This press release is available in German.
Soil is the most species-rich microbial ecosystem in the world. From this incredible diversity, plants specifically choose certain species, give them access to the root and so host a unique, carefully selected bacterial community from which they then benefit in a variety of ways. To achieve this, the plant's immune system must be able to tell which of these bacteria are friends and which foes. Researchers from the Max Planck Institute for Plant Breeding Research in Cologne and the Max Planck Institute for Marine Microbiology in Bremen have now discovered that the model plant Arabidopsis preferentially takes up three bacterial phyla into its roots: Actinobacteria, Proteobacteria and Bacteroidetes. This community of microbes is dependent on soil type and plant genotype.
The scientists have been breaking new ground in plant science with their investigation. It is only in recent years that the significance of microbial communities has been receiving wider attention. Even humans have more microorganisms than cells inside them, which means that any living organism can be regarded as a metaorganism. Schulze-Lefert and his colleagues have conducted acensus of the Arabidopsis root and identified varying quantities of 43 bacterial phyla. It may therefore be concluded that Arabidopsis makes a selection of the inhabitants of its roots from the profusion of microorganisms in the soil.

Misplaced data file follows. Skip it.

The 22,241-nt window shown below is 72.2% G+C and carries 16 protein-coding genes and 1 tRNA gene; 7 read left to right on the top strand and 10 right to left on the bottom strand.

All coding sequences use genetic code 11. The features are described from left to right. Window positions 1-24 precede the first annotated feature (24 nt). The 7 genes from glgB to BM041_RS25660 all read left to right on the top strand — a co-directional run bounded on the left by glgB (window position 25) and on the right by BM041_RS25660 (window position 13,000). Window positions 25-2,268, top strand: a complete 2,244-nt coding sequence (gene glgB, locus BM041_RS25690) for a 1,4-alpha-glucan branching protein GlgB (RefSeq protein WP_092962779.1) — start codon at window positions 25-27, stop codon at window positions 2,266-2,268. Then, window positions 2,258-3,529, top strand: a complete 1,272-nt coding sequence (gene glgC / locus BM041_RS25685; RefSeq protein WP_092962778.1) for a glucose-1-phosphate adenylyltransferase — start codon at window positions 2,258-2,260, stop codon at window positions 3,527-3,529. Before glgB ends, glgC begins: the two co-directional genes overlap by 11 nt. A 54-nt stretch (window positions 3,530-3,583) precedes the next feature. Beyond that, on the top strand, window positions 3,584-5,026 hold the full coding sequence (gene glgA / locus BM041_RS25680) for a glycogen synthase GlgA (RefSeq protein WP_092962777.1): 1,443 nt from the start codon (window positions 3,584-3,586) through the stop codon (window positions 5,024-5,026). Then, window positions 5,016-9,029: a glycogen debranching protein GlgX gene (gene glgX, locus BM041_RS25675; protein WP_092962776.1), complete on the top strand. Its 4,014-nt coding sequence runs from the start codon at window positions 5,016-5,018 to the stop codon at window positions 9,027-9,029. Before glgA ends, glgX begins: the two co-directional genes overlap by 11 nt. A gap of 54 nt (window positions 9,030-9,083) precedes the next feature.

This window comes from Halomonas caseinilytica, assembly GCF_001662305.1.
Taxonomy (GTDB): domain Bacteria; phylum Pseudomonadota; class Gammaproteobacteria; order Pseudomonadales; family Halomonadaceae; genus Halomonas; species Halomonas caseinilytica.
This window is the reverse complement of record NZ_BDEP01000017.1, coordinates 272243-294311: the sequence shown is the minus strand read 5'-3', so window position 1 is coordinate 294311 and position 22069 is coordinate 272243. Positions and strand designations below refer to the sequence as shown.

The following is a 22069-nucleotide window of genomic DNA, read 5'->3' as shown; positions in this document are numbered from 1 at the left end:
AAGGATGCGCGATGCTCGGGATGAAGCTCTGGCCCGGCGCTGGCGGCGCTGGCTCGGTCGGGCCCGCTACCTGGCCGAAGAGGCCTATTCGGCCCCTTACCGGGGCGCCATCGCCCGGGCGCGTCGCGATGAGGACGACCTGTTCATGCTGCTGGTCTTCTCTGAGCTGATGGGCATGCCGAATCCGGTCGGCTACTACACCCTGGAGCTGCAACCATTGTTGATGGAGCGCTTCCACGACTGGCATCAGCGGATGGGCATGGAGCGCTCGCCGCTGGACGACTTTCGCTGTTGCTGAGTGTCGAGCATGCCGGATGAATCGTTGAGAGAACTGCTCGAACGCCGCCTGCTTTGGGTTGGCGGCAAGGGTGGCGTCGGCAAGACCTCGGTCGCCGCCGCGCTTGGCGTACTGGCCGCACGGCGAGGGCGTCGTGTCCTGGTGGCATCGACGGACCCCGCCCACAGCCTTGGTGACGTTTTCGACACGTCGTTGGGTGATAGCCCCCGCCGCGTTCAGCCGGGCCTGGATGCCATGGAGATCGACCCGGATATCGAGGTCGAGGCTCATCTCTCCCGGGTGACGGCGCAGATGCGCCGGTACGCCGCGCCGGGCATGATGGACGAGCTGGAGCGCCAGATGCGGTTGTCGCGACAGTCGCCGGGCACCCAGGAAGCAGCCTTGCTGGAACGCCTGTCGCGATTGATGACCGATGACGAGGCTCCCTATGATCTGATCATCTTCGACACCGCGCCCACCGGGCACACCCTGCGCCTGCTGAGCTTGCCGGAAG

In drawing up the census, Schulze-Lefert and his colleagues investigated three habitats: root tissue with the bacteria residing there, the rhizosphere directly adjacent to the root, and unplanted soil in the surroundings of the test plants. "Three phyla of bacteria are dominant in the roots", says Schulze-Lefert. "These are Proteobacteria, Bacteroidetes and Actinobacteria, and each of these phyla is represented
|Contact: Professor Dr. Paul Schulze-Lefert|